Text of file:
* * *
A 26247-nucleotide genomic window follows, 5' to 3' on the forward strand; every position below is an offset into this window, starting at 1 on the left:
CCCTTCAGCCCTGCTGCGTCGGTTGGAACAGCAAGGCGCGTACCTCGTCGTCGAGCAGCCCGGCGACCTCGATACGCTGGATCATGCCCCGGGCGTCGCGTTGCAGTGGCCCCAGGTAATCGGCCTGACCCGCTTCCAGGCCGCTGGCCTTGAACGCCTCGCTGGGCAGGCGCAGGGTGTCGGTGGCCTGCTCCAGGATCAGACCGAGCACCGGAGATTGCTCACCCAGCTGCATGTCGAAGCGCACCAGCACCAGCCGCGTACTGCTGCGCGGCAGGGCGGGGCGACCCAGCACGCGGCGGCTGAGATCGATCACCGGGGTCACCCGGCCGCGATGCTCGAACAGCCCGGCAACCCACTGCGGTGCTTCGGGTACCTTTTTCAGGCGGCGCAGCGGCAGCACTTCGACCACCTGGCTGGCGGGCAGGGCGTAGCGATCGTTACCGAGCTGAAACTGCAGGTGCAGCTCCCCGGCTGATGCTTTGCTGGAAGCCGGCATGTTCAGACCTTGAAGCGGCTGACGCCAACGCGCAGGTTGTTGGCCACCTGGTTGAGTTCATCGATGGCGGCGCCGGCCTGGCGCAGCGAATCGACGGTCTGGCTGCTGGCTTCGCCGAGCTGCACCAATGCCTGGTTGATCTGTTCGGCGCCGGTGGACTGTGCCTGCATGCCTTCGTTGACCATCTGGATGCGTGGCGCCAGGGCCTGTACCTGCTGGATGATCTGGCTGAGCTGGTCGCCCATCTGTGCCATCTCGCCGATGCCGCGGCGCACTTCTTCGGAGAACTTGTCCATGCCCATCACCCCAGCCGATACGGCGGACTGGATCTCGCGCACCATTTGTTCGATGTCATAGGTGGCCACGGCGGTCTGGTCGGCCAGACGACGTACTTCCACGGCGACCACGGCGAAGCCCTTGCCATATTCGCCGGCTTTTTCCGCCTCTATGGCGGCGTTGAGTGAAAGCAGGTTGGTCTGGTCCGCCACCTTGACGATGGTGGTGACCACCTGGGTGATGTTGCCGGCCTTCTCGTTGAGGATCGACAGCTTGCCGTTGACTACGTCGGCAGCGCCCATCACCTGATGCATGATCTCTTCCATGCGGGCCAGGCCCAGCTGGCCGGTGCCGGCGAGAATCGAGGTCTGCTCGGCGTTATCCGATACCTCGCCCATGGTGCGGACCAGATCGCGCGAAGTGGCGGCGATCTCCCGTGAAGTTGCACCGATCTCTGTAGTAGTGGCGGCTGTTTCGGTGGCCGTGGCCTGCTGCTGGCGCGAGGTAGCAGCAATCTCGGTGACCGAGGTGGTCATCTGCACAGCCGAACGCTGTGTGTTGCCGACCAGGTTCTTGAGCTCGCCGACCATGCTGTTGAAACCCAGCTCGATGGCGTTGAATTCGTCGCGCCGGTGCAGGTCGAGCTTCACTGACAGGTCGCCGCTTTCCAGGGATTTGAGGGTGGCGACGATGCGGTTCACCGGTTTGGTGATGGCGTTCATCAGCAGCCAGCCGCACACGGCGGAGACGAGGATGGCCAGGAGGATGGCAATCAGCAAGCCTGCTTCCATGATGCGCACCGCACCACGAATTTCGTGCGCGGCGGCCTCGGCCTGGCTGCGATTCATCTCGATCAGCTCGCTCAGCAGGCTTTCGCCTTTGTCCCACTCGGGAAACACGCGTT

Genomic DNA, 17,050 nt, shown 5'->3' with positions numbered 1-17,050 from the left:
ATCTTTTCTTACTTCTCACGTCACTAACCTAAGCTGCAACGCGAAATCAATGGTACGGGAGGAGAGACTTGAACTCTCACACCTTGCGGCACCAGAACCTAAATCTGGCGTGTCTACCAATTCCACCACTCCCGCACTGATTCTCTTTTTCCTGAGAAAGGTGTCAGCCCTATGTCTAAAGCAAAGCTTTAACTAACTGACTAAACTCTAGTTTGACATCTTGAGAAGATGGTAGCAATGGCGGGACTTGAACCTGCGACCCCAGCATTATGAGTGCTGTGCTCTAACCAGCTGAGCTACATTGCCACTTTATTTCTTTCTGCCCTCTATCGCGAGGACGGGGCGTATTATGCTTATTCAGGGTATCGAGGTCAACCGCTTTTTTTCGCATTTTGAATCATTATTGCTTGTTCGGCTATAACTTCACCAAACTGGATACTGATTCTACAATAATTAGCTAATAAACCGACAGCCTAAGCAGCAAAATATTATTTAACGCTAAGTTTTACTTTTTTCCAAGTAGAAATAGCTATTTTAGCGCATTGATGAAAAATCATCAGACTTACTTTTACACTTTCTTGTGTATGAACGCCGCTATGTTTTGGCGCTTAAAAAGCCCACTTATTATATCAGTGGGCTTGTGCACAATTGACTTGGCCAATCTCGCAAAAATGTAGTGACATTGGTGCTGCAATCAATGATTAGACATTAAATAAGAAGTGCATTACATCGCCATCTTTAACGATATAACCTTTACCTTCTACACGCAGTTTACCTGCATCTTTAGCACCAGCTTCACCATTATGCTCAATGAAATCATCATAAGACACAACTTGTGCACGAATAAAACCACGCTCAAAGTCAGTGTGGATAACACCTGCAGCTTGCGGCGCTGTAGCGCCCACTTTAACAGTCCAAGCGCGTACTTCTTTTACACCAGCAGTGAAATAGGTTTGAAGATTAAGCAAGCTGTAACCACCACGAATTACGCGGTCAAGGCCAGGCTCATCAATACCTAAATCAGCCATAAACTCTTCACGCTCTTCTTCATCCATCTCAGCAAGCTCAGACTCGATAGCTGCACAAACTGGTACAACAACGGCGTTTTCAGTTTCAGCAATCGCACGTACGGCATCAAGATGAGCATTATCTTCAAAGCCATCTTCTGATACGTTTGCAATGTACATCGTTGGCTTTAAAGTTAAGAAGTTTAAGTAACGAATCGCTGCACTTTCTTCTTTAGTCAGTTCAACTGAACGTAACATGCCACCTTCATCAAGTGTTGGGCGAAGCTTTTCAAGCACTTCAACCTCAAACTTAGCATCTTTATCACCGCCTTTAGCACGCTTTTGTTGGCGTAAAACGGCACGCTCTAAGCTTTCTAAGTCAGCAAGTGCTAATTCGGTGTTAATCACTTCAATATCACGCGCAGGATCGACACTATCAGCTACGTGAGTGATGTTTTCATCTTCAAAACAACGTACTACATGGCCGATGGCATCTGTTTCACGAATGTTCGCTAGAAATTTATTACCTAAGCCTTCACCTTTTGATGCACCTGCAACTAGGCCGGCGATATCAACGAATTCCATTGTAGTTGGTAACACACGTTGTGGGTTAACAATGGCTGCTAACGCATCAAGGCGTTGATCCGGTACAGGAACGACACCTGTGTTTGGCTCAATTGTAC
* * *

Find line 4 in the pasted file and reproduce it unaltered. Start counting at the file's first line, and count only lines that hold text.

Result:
ATCTTTTCTTACTTCTCACGTCACTAACCTAAGCTGCAACGCGAAATCAATGGTACGGGAGGAGAGACTTGAACTCTCACACCTTGCGGCACCAGAACCTAAATCTGGCGTGTCTACCAATTCCACCACTCCCGCACTGATTCTCTTTTTCCTGAGAAAGGTGTCAGCCCTATGTCTAAAGCAAAGCTTTAACTAACTGACTAAACTCTAGTTTGACATCTTGAGAAGATGGTAGCAATGGCGGGACTTGAACCTGCGACCCCAGCATTATGAGTGCTGTGCTCTAACCAGCTGAGCTACATTGCCACTTTATTTCTTTCTGCCCTCTATCGCGAGGACGGGGCGTATTATGCTTATTCAGGGTATCGAGGTCAACCGCTTTTTTTCGCATTTTGAATCATTATTGCTTGTTCGGCTATAACTTCACCAAACTGGATACTGATTCTACAATAATTAGCTAATAAACCGACAGCCTAAGCAGCAAAATATTATTTAACGCTAAGTTTTACTTTTTTCCAAGTAGAAATAGCTATTTTAGCGCATTGATGAAAAATCATCAGACTTACTTTTACACTTTCTTGTGTATGAACGCCGCTATGTTTTGGCGCTTAAAAAGCCCACTTATTATATCAGTGGGCTTGTGCACAATTGACTTGGCCAATCTCGCAAAAATGTAGTGACATTGGTGCTGCAATCAATGATTAGACATTAAATAAGAAGTGCATTACATCGCCATCTTTAACGATATAACCTTTACCTTCTACACGCAGTTTACCTGCATCTTTAGCACCAGCTTCACCATTATGCTCAATGAAATCATCATAAGACACAACTTGTGCACGAATAAAACCACGCTCAAAGTCAGTGTGGATAACACCTGCAGCTTGCGGCGCTGTAGCGCCCACTTTAACAGTCCAAGCGCGTACTTCTTTTACACCAGCAGTGAAATAGGTTTGAAGATTAAGCAAGCTGTAACCACCACGAATTACGCGGTCAAGGCCAGGCTCATCAATACCTAAATCAGCCATAAACTCTTCACGCTCTTCTTCATCCATCTCAGCAAGCTCAGACTCGATAGCTGCACAAACTGGTACAACAACGGCGTTTTCAGTTTCAGCAATCGCACGTACGGCATCAAGATGAGCATTATCTTCAAAGCCATCTTCTGATACGTTTGCAATGTACATCGTTGGCTTTAAAGTTAAGAAGTTTAAGTAACGAATCGCTGCACTTTCTTCTTTAGTCAGTTCAACTGAACGTAACATGCCACCTTCATCAAGTGTTGGGCGAAGCTTTTCAAGCACTTCAACCTCAAACTTAGCATCTTTATCACCGCCTTTAGCACGCTTTTGTTGGCGTAAAACGGCACGCTCTAAGCTTTCTAAGTCAGCAAGTGCTAATTCGGTGTTAATCACTTCAATATCACGCGCAGGATCGACACTATCAGCTACGTGAGTGATGTTTTCATCTTCAAAACAACGTACTACATGGCCGATGGCATCTGTTTCACGAATGTTCGCTAGAAATTTATTACCTAAGCCTTCACCTTTTGATGCACCTGCAACTAGGCCGGCGATATCAACGAATTCCATTGTAGTTGGTAACACACGTTGTGGGTTAACAATGGCTGCTAACGCATCAAGGCGTTGATCCGGTACAGGAACGACACCTGTGTTTGGCTCAATTGTAC